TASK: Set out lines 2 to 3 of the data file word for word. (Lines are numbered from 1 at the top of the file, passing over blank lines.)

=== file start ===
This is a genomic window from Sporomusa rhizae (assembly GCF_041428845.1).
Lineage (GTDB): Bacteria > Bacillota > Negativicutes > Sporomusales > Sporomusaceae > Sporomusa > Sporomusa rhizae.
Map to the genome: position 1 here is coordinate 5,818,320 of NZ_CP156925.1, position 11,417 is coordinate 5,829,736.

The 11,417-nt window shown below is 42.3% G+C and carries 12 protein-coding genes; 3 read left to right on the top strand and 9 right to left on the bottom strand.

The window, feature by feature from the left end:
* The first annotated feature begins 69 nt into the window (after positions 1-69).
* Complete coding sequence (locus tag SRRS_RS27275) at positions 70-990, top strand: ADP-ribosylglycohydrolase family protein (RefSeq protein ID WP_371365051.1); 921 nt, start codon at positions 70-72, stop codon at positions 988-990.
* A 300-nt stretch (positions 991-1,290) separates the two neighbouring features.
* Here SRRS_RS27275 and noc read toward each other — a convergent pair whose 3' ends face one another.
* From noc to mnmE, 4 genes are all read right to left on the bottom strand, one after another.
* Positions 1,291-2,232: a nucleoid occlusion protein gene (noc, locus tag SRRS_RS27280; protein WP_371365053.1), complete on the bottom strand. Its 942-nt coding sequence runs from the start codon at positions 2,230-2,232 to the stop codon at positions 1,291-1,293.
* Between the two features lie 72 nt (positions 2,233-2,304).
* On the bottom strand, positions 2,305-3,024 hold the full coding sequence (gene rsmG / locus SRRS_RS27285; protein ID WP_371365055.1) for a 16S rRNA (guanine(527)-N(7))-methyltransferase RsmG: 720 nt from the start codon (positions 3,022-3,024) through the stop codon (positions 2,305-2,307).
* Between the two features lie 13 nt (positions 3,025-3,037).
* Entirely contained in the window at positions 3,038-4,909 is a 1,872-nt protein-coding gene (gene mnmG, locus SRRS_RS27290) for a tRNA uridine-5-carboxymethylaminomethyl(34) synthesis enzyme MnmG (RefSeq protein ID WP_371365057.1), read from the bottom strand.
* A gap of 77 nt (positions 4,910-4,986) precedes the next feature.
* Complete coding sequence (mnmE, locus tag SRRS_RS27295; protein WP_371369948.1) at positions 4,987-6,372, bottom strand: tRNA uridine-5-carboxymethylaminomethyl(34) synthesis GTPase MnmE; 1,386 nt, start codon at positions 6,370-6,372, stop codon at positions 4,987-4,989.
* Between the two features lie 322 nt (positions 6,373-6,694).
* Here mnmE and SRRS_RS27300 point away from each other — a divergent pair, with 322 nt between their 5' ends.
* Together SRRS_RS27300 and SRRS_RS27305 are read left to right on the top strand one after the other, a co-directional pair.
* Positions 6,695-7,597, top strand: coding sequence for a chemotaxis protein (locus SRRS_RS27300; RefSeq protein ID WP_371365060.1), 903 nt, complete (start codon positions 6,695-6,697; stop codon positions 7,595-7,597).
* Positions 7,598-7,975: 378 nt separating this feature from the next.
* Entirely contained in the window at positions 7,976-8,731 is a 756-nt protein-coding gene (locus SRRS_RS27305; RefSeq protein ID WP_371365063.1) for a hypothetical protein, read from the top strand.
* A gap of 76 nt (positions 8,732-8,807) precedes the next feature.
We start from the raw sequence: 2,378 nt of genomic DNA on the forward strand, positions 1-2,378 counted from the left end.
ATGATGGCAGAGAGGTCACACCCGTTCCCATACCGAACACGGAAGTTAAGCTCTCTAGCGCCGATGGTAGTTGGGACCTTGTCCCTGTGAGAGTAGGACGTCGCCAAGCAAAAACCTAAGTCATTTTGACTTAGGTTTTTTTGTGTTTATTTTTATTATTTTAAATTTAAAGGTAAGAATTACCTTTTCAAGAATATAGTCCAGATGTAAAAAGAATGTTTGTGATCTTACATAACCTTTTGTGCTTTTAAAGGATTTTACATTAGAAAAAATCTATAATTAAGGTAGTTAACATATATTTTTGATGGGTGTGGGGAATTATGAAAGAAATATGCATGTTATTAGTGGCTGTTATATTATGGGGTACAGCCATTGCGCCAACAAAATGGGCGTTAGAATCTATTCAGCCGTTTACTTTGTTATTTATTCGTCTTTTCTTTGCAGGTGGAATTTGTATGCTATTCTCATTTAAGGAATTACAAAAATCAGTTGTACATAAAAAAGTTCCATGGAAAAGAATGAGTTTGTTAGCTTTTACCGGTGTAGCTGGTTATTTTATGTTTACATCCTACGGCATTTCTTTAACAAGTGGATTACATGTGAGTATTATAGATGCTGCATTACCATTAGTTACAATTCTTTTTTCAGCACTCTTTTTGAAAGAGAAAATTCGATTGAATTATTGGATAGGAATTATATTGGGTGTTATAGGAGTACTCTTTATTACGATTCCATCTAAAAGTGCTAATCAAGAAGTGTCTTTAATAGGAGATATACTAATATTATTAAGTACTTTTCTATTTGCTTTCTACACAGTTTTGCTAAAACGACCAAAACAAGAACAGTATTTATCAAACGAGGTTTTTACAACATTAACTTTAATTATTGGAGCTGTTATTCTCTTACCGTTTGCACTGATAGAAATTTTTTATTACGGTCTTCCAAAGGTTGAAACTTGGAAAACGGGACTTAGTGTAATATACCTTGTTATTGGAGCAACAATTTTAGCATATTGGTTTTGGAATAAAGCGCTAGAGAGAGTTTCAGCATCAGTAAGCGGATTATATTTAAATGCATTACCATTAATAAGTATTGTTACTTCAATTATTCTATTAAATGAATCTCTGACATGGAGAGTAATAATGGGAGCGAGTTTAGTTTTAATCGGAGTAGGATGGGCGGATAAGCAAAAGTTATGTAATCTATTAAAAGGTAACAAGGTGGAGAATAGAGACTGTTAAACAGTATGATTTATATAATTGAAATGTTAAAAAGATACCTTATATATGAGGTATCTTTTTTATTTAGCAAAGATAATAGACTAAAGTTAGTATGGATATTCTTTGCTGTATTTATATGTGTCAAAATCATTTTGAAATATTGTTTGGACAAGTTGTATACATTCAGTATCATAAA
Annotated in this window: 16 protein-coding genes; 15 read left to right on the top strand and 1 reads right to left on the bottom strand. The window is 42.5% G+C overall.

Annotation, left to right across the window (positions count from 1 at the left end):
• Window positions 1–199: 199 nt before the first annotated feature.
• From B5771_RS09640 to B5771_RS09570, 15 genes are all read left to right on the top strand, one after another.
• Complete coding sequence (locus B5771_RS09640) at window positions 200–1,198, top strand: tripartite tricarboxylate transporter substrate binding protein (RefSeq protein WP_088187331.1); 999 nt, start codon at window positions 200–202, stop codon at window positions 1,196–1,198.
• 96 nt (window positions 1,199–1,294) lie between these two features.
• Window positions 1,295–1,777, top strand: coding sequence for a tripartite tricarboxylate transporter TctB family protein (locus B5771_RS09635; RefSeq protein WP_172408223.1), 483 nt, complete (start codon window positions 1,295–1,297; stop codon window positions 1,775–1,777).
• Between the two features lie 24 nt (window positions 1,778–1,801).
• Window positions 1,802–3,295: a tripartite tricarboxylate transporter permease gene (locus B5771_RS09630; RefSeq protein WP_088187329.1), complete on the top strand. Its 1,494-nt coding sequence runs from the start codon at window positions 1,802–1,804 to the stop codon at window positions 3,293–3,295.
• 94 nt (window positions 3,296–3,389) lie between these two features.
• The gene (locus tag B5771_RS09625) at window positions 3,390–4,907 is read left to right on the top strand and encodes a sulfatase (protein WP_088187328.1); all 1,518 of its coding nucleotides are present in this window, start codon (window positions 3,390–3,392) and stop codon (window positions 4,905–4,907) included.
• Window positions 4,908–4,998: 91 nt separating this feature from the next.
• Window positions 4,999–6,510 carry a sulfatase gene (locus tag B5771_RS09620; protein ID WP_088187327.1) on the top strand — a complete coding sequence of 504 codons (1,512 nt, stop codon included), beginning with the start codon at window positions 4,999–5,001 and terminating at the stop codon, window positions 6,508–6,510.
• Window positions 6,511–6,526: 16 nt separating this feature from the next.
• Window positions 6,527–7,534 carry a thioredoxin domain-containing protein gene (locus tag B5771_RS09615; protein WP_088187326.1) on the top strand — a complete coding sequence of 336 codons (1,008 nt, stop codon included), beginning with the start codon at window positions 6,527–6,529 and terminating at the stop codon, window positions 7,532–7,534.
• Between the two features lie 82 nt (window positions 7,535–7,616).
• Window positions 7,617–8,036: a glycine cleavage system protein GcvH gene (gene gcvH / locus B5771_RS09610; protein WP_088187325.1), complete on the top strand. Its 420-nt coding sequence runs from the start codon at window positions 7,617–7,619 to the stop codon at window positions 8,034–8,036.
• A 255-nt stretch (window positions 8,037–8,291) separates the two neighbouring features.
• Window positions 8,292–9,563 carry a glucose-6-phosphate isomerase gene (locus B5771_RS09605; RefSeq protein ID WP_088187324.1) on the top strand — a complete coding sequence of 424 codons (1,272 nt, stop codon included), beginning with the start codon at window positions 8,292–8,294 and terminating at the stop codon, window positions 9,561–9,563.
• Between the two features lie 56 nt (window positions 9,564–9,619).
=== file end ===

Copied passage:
Lineage (GTDB): Bacteria > Bacillota > Negativicutes > Sporomusales > Sporomusaceae > Sporomusa > Sporomusa rhizae.
Map to the genome: position 1 here is coordinate 5,818,320 of NZ_CP156925.1, position 11,417 is coordinate 5,829,736.